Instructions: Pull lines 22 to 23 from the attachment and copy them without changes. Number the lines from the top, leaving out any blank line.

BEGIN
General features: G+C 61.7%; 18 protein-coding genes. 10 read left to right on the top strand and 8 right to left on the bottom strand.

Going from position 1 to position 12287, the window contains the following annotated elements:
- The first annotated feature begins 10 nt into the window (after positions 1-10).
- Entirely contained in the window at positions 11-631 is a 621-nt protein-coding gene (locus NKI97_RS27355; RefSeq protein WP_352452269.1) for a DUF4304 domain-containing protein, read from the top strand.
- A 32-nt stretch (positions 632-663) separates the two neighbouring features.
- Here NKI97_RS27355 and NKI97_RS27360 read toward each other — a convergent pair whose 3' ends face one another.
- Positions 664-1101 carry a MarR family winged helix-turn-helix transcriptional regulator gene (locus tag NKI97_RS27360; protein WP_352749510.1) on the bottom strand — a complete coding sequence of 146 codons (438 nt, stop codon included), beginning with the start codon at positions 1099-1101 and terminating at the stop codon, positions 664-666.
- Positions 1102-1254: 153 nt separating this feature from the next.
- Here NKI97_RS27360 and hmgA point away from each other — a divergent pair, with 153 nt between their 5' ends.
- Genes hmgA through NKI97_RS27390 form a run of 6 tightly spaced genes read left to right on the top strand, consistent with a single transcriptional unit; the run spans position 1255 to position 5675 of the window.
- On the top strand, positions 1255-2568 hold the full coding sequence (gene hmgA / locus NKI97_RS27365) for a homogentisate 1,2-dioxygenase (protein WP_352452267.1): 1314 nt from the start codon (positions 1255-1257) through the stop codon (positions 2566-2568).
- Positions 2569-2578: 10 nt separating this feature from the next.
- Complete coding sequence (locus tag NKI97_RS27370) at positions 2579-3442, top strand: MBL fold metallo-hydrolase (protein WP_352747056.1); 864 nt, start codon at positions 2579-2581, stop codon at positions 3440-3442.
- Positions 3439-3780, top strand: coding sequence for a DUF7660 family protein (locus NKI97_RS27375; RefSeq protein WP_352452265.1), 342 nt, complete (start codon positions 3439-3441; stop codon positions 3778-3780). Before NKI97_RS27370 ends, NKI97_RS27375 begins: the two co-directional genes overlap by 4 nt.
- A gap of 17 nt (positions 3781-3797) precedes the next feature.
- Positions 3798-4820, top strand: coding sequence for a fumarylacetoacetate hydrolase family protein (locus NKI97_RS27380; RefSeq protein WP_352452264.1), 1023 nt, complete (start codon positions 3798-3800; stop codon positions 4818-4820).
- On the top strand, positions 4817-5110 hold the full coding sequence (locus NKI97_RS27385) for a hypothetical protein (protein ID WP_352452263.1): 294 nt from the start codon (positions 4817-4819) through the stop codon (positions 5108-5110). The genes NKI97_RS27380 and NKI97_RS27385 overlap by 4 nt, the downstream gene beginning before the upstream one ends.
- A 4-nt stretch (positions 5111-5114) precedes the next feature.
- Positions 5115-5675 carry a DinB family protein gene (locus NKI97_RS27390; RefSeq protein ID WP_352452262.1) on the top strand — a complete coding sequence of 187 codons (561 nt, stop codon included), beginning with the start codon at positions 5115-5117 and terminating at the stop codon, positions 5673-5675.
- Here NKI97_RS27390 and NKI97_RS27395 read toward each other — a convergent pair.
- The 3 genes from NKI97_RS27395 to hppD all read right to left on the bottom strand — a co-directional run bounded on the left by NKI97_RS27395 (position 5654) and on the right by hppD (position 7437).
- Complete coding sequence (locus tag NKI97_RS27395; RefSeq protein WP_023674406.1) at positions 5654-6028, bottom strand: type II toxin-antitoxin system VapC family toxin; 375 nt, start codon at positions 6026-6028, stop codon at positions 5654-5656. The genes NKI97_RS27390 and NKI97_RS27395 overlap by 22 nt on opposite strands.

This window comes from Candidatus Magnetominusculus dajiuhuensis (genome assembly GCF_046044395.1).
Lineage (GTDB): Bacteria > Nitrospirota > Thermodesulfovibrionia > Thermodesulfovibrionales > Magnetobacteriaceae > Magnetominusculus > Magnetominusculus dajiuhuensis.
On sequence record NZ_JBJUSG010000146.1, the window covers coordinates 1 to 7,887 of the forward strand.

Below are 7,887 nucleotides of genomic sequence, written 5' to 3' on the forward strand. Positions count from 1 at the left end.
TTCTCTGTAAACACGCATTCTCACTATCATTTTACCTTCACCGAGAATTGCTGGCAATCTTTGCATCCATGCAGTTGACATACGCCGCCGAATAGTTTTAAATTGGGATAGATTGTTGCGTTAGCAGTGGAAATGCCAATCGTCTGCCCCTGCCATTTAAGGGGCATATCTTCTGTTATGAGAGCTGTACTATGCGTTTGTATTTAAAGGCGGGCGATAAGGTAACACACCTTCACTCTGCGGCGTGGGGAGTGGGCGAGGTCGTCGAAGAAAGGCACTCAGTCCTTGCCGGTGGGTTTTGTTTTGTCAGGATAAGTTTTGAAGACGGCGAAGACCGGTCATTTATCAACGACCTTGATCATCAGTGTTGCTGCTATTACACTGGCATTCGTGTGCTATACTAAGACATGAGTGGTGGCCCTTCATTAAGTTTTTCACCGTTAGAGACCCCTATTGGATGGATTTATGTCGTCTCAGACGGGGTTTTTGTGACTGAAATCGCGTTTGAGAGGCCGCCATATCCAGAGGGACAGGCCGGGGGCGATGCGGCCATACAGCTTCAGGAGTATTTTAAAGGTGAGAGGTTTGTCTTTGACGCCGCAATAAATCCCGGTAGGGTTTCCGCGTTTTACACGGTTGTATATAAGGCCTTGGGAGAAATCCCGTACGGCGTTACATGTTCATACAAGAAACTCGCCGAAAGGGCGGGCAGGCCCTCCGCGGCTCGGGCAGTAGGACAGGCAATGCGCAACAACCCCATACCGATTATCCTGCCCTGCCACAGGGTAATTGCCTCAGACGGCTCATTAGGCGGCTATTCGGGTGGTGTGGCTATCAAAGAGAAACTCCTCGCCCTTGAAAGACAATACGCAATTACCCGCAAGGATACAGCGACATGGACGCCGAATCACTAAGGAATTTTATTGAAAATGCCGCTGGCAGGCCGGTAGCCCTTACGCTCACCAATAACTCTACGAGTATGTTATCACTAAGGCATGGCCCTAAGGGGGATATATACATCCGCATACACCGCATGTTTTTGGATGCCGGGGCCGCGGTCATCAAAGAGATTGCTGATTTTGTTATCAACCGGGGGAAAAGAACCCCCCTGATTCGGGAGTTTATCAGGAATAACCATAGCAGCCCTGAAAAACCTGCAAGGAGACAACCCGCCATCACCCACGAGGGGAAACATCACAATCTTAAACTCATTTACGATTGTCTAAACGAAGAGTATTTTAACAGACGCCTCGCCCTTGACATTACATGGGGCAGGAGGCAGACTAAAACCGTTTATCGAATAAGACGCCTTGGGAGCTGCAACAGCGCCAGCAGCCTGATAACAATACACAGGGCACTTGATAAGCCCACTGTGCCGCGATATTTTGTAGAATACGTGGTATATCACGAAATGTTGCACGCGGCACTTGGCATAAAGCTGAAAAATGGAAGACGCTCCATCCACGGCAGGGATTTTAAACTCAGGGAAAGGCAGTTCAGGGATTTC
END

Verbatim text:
- Complete coding sequence (locus tag NKI97_RS27395; RefSeq protein WP_023674406.1) at positions 5654-6028, bottom strand: type II toxin-antitoxin system VapC family toxin; 375 nt, start codon at positions 6026-6028, stop codon at positions 5654-5656. The genes NKI97_RS27390 and NKI97_RS27395 overlap by 22 nt on opposite strands.

This window comes from Candidatus Magnetominusculus dajiuhuensis (genome assembly GCF_046044395.1).